It is estimated that by 2050 the Republic of India will have the world’s third largest economy, alongside a population of 1.5 billion people, thus usurping the PRC as the most populous nation on earth. The future looks bright, therefore, for a country that had a literacy rate of only 52% a decade ago and successfully made the transition to a market-based economy during the mid-1980s.

Now, with news of Coca-Cola’s ambitious $2bn dollar investment into the country’s already burgeoning Food and Beverage industry, it appears as if the subcontinent’s golden child is going from strength to strength. But is there trouble beneath the surface of the nation’s rapid ascension to global economic prowess?

…desire for wealth and power that has drowned out a myriad of calls for environmental and demographic protection. 

Irrespective of estimations and success stories, it remains evident that if India is to actually reach its predicted potential, society as a whole must change. One such cause for concern is the disconcerting prevalence of corruption, a carcinogenic malaise on Indian society that stretches to the highest echelons of the country’s political and financial systems. As highlighted by recent troubles regarding the Goan mining industry, it is the burning desire for wealth and power that has drowned out a myriad of calls for environmental and demographic protection. Illicit mining activities have clearly taken precedence over the wishes and interests of Goa’s landscape and people.

This type of tumultuous market environment is certain to afflict the nation’s poorest…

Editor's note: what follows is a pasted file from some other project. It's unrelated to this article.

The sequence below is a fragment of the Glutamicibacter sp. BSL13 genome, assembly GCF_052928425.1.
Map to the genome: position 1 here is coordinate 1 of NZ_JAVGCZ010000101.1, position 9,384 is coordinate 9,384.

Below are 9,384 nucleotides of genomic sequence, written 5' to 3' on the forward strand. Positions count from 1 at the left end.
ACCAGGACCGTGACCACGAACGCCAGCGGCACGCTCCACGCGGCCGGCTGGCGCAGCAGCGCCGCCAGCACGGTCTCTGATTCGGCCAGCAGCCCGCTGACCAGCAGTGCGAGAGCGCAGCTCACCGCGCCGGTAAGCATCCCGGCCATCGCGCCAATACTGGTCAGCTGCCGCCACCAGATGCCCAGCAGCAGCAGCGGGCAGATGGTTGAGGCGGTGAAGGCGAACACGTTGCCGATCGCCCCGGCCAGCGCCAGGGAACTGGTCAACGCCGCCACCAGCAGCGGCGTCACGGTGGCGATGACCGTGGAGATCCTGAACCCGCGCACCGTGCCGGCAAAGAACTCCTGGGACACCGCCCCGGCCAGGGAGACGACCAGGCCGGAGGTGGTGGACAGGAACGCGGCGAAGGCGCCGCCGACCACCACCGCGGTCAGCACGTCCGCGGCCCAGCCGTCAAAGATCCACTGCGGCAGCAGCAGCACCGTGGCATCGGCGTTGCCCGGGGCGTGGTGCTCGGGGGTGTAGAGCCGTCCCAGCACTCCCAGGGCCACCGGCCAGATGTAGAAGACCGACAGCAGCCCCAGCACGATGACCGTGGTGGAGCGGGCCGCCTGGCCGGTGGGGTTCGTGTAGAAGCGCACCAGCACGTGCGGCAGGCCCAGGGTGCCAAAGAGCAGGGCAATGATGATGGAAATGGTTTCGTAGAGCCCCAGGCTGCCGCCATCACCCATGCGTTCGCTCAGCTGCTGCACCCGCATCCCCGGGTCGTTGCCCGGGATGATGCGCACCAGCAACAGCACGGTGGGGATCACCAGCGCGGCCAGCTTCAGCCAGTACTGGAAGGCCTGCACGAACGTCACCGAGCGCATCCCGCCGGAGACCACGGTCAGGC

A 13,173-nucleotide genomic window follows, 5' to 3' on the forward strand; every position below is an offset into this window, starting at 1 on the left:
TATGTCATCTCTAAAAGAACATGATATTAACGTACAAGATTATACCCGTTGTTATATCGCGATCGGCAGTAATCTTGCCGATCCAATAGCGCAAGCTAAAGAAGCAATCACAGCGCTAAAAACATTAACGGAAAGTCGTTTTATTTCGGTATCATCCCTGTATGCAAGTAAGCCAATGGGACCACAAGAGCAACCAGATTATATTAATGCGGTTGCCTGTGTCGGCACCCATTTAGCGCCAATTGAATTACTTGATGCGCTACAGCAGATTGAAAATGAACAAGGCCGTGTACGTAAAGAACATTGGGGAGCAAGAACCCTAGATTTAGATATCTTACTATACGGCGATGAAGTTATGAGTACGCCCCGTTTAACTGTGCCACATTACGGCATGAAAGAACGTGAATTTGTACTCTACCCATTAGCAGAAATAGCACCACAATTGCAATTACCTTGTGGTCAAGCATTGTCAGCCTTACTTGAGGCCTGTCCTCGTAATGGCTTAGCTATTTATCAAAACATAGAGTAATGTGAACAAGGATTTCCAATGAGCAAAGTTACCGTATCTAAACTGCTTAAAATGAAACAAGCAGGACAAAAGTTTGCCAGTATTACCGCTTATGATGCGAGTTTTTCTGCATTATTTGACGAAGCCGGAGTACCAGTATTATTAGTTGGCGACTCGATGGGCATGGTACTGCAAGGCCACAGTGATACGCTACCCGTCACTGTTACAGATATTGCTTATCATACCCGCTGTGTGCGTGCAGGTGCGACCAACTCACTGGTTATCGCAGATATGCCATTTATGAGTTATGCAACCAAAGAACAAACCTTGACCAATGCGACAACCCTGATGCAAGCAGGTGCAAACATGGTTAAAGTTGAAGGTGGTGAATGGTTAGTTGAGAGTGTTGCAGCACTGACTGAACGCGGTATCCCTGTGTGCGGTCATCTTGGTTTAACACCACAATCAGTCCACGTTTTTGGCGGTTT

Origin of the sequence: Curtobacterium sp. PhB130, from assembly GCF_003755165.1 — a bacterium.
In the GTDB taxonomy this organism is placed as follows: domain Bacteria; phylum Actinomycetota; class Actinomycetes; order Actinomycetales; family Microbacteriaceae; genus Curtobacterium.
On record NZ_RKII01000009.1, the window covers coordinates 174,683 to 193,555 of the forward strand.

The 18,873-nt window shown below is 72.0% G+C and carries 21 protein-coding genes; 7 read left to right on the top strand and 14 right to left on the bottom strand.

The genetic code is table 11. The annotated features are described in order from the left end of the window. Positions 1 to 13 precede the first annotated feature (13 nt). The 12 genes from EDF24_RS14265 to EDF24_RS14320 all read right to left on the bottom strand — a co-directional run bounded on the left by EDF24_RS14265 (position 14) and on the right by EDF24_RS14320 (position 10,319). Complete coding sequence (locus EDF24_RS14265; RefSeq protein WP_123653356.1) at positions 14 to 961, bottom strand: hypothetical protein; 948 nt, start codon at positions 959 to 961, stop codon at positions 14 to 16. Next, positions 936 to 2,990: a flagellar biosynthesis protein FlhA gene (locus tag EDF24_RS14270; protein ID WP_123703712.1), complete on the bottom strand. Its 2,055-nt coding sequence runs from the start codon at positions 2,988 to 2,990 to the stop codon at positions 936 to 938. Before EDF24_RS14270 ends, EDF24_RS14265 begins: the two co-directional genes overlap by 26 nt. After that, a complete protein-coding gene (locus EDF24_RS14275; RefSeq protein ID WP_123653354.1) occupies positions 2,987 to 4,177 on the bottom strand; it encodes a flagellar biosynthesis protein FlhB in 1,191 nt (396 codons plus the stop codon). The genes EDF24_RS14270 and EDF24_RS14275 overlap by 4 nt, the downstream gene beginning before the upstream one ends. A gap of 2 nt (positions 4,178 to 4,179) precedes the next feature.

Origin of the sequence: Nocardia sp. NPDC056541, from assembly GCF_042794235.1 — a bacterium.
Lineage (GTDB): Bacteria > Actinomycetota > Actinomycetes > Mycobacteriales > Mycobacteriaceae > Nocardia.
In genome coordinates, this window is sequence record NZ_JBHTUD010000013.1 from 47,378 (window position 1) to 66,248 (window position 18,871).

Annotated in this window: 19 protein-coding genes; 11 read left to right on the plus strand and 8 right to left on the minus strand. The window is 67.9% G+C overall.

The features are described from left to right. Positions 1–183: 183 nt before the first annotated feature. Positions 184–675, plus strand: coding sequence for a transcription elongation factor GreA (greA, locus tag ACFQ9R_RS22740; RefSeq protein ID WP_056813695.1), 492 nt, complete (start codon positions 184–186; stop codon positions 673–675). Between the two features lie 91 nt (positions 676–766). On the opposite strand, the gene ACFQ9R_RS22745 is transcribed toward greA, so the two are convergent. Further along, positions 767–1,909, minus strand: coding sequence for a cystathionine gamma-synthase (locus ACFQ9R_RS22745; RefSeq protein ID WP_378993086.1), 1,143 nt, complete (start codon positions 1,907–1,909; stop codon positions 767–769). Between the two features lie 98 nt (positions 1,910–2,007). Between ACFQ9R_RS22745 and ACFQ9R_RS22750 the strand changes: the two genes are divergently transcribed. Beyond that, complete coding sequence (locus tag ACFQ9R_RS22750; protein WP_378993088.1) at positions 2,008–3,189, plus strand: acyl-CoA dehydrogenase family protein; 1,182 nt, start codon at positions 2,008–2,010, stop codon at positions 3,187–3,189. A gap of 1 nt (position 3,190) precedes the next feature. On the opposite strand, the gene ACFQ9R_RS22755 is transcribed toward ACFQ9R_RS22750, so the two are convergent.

Such disregard for the fastest growing population in India could most definitely leave its mark on future generations, already manifesting itself in the form of increased respiratory illnesses among children. Even Goa’s once stable Tiger population now faces more and more difficulty as industrial encroachment threatens the state’s already small reservations.

Comparatively, however, such problems are trivial when one takes in to account increasing inflation and a 3% decline in the country’s annual growth. The central bank has raised interest rates over ten times in nearly two years in a desperate attempt to curb rising prices, a measure that appears to be painfully ineffective given the ever increasing cost of food and fuel. This type of tumultuous market environment is certain to afflict the nation’s poorest, most deprived citizens, thereby widening the already colossal wealth disparity that permeates the very foundation of Indian society.

Infrastructurally, too, there must be a complete overhaul if the republic is to progress. It is estimated that roughly 600 million citizens have no electricity at all, alongside a lack of running water that effects even the most urbanised of areas. Even with the third largest road network in the world, less than 70% of these are actually paved.. While India may be a dormant super power, it will never reach its full potential without drastic reform. Straddling the Asian continent with booming industrial growth, space programmes and nuclear capabilities, India must first rectify the most basic of societal problems if it is to become a major player on the world stage. 

 

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Modern Languages student at UCL with an interest in Current Affairs and Sport.

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